The Power of Willingness

Yesterday I took a huge first step toward something I’ve always wanted to do, and it became clear to me that it was never about anyone or anything else holding me back from going after what I wanted…it was about my ability to release the shame and guilt about wanting it.


The excitement and anticipation in taking that first step assures me that YES! This is for me!

But, getting to the place where I could take the step, was a process. I didn’t just wake up one day feeling confident and worthy, and decide to take the step. What led me to this point has been transformational and life changing.


My journey to receiving what I want, began with embracing the shame and guilt. It began with willingness to accept who I am and what I truly wanted, while allowing space for growth and change…because I will change.

For most of my life, I believed that I had to earn the right to joy, happiness, peace, desires, etc. I had to prove my worth. But the thing about “proving my worth” is that it never really ends…there’s always another hill of approval to climb. There’s always something else that needs justification. It never ends until I come to terms with accepting who I am and what I want.

For me, self-acceptance started with willingness.

In the beginning, I couldn't even envision 3 months into the future or imagine what it would feel or look like to have what I wanted. I immediately squashed the thought the moment it entered my mind. I would tell myself:


“You can’t have that”

“That’s not meant for you.”

“Who do you think you are?”

“That’s not being humble.”

“Oh…so now you think your better than everyone else?”

“Everyone will think your acting better than them”

“What makes you more deserving than others?”

“People will judge you for wanting or having that.”


As these phrases bounced around in my mind, I found myself, at times, agreeing with them, and at other times, disagreeing. It was a constant battle as I unconsciously sabotaged myself, making choices that contradicted what I really wanted. Making choices that contradicted who I really was. Accepting these words/phrases without trying to change them didn’t work. And trying to change them without accepting them didn’t work.


I was left with willingness.


I told myself that if I could create space for a little willingness then maybe changes can occur. What did I mean by this?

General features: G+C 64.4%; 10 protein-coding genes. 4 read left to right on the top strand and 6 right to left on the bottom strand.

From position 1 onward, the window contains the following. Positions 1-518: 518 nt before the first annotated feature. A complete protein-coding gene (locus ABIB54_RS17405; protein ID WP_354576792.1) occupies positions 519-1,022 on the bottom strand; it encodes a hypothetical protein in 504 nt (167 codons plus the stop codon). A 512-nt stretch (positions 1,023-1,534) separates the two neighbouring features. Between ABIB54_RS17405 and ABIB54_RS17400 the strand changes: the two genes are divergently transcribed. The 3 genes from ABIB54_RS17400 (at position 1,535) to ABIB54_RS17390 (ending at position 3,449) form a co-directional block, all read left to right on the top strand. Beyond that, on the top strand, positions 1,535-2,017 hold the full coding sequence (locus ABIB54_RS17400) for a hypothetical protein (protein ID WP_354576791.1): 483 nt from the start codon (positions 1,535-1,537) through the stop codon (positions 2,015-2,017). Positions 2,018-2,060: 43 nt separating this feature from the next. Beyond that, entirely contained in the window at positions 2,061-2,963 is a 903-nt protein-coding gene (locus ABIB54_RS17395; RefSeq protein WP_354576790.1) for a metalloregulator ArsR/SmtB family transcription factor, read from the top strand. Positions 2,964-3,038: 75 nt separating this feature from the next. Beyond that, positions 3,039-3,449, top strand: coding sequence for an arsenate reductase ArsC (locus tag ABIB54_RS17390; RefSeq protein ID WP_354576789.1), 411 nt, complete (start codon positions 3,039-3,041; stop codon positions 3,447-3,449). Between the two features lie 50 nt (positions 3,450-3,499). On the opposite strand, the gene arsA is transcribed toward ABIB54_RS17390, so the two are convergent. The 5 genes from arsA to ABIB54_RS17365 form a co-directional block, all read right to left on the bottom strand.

I knew I wasn’t prepared to jump form point A to Z in my thinking…meaning jump straight to self-acceptance and feeling good about receiving. I knew that I still felt the need to prove myself, and I still had moments of doubt and insecurities. But I also knew that I wasn’t going to fight those doubts and insecurities. I wasn’t going to argue with the voices all day. I would simply respond with:


“I hear you and I understand that you are afraid.”

“I know you feel like you don’t deserve this, but that can change.”

“You spent most of your life living in fear, self-doubt, and the need to prove yourself, and this is your default programming.”

“I know deep down what you really want, and I know you are willing to create space for it to arrive.”

“It’s ok to feel unsure…it’s ok to feel low self-worth right now…because I trust that your growth will bring you to a place of more love and more acceptance.”

“You are choosing to redefine your responses and create new belief patterns and behaviors, and this will take time.”

“I will patiently wait while you figure it out.”

“You’re right, there will always be others who judge you. And you will always have moments where you judge yourself…but that will eventually change and you will care less about what others think and more about what you think.”


The shift in my inner-dialogue wasn’t a jump from A-Z…it was a gently lean into the possibility that maybe…just maybe…there is space for love to grow in this barren area.